Business News: Hacker claims attack on U.S. airline, stolen no-fly list was out of boredom


The Transportation Security Administration is investigating cybersecurity chaos at CommuteAir after a hacker claimed to have accessed the regional airline’s systems and grabbed a no-fly list.

The hacker told The Washington Times they likely could have canceled and delayed flights and developed physical credentials for airline employees.

CommuteAir said it was not able to validate all of the hacker’s claims.

The hacker, who identifies as “maia arson crimew,” communicated with The Times via email. The hacker also explained the hack in a blog post titled “How to Completely Own an Airline in 3 Easy Steps.”

The hacker cited boredom as motivation and wrote that they were not responsible for the computer system failure that grounded all airlines in the U.S. on Jan. 10.

Asked whether someone with the same access to CommuteAir would have had an opening to make physical credentials for airline employees and to cancel and delay flights, the hacker said they believed so.

“Presumably yes, though due to the complexity of said [application programming interface]and the sensibility of it (given its production airline systems) I opted not to probe very deeply, so I cannot confirm this with certainty,” the hacker said in an email.

The cybersecurity trouble at CommuteAir comes on the heels of the massive Jan. 10 computer disruption that grounded all U.S. air travel for the first time since the Sept. 11, 2001, terrorist attacks.

The Federal Aviation Administration said it was not the result of a cyberattack but caused by contract workers unintentionally deleting computer files.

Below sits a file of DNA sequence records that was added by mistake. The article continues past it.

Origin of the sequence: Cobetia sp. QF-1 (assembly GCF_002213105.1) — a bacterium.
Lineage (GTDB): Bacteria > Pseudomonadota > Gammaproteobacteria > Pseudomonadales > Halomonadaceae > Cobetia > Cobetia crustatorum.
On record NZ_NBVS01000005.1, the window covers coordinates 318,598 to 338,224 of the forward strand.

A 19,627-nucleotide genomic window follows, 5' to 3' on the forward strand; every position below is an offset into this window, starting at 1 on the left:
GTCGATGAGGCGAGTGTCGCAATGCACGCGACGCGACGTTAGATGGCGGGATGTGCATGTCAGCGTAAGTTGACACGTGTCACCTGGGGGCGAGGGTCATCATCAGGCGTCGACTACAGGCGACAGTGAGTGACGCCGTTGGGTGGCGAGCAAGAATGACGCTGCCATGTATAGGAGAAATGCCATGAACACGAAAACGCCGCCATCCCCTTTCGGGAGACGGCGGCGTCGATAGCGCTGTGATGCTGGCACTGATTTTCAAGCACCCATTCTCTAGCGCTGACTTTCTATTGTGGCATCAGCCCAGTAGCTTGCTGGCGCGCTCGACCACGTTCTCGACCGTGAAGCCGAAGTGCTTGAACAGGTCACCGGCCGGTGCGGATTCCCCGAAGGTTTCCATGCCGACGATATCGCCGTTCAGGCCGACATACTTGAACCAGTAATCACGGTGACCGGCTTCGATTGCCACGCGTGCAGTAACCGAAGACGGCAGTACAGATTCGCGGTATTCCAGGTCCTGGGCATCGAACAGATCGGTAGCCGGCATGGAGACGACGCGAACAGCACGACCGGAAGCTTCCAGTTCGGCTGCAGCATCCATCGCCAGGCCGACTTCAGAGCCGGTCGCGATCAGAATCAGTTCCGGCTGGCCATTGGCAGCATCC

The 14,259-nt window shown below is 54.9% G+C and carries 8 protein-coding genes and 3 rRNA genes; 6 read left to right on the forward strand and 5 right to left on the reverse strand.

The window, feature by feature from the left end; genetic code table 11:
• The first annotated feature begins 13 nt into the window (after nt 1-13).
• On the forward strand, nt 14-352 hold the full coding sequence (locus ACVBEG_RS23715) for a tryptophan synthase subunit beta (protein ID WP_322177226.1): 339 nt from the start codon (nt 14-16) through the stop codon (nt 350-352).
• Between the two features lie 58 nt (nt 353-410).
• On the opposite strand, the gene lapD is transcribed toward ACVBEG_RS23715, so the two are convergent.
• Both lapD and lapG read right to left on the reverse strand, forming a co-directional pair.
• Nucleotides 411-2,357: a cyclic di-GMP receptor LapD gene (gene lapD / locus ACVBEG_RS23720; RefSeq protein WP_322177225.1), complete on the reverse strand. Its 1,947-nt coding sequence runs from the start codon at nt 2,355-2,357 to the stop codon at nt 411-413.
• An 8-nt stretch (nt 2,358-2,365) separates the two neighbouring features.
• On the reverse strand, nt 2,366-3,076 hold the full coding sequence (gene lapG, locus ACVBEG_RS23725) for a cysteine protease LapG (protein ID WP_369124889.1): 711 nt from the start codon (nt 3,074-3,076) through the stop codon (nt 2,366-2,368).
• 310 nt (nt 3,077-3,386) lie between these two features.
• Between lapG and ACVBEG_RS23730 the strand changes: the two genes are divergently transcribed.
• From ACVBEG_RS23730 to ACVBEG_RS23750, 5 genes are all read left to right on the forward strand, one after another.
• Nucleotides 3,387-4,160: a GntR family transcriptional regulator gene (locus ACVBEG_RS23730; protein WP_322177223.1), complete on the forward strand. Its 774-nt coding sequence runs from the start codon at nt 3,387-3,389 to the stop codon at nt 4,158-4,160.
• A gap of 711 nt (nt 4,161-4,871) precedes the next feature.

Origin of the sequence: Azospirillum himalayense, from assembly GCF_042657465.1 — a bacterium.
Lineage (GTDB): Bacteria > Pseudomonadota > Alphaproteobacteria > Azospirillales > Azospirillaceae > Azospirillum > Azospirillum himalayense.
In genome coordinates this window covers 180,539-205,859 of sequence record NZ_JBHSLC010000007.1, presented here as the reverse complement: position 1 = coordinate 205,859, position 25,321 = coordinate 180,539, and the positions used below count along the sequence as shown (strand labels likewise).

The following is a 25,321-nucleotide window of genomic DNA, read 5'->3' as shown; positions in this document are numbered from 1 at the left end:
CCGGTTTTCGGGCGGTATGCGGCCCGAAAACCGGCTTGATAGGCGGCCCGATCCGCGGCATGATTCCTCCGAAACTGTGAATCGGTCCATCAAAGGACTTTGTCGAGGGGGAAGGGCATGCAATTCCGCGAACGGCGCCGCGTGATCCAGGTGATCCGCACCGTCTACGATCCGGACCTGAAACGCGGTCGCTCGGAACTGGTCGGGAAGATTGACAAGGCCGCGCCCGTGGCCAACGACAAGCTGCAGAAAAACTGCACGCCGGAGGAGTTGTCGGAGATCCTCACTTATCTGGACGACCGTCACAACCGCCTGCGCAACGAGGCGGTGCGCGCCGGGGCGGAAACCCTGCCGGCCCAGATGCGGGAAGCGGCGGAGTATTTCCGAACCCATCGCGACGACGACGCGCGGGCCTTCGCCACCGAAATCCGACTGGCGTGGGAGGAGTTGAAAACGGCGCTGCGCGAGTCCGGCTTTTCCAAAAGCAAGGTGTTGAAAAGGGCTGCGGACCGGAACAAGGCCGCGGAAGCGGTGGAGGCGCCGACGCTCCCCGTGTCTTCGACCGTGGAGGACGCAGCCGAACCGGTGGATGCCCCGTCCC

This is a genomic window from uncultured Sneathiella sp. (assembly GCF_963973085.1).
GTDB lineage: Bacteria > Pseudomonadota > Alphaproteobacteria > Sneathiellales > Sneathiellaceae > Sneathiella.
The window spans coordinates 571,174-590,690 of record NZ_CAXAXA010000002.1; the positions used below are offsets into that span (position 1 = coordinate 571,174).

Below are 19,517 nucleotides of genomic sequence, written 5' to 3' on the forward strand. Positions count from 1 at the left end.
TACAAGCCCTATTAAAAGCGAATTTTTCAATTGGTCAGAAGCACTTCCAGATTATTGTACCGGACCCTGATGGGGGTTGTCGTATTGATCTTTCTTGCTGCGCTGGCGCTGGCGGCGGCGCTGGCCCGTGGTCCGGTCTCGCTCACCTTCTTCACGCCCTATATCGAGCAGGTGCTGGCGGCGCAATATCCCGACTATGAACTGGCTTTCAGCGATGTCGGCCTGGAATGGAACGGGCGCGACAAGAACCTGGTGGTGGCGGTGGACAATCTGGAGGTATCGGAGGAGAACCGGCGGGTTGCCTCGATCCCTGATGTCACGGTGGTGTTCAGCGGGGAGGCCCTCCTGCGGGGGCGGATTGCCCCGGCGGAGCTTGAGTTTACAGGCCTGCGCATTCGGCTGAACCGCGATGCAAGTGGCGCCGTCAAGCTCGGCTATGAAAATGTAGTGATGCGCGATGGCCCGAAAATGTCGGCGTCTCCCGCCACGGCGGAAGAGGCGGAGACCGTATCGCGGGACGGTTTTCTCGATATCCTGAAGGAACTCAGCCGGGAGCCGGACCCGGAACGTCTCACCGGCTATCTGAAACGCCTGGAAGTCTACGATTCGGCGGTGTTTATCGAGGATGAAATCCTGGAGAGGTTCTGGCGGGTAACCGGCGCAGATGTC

The TSA is investigating the cybersecurity failures at CommuteAir, and no one involved in uncovering and investigating the failures has said they found any connection to the FAA service interruption.

“TSA is aware of a potential cybersecurity incident with CommuteAir, and we are investigating in coordination with our federal partners,” TSA spokesman R. Carter Langston said in a statement.

The cyber flaws at CommuteAir and the technical snafu at the FAA put a spotlight on the transportation sector’s vulnerability to human error and cyber attackers.

The problems at the airline ensued because a default password for a server was not changed, according to CommuteAir. The airline said the server was accessed by the hacker who discovered a 2019 version of the TSA’s No Fly List and found personally identifiable information on CommuteAir employees.

The No Fly List is a subset of the federal government’s terrorist watchlist that contains the names of known and suspected terrorists.

The hacker alerted the airline to the problem with its systems.

“Based on our initial investigation, no customer data was exposed,” CommuteAir spokesman Erik Kane said in a statement. “CommuteAir immediately took the affected server offline and started an investigation to determine the extent of data access. CommuteAir has reported the data exposure to the Cybersecurity and Infrastructure Security Agency.”

CommuteAir flies from three hubs, including Denver, Houston and Dulles International Airport just outside Washington. CommuteAir operates regional flights for United Airlines, which acquired a 40% ownership stake in CommuteAir in 2016, according to CommuteAir’s website.

Both the hacker and CommuteAir said the no-fly list accessible via the airline’s server is a 2019 version of the TSA’s list. The hacker told The Times that the version does not contain the nationalities and countries of origin for people on the list and exclusively shows names and dates of birth.

The hacker uncovering CommuteAir’s problems has previously faced scrutiny from U.S. law enforcement. Maia arson crimew identifies on Twitter as indicted, 23 years old and a “polyam trans lesbian anarchist kitten.” A Wikipedia page for crimew explains the hacker was formerly known as Tillie Kottmann, among other aliases.

In 2021, a grand jury in the Western District of Washington indicted Tillie Kottman for computer intrusion and identity and data theft. The hacker and co-conspirators were accused of breaching dozens of companies and governments.

The hacker did not expect extradition to the U.S. to happen anytime soon as of 2021, according to The Associated Press.

Emily Langlie, spokeswoman for the U.S. Attorney’s Office for the Western District of Washington, on Thursday declined to comment on the new alleged activity by the hacker.

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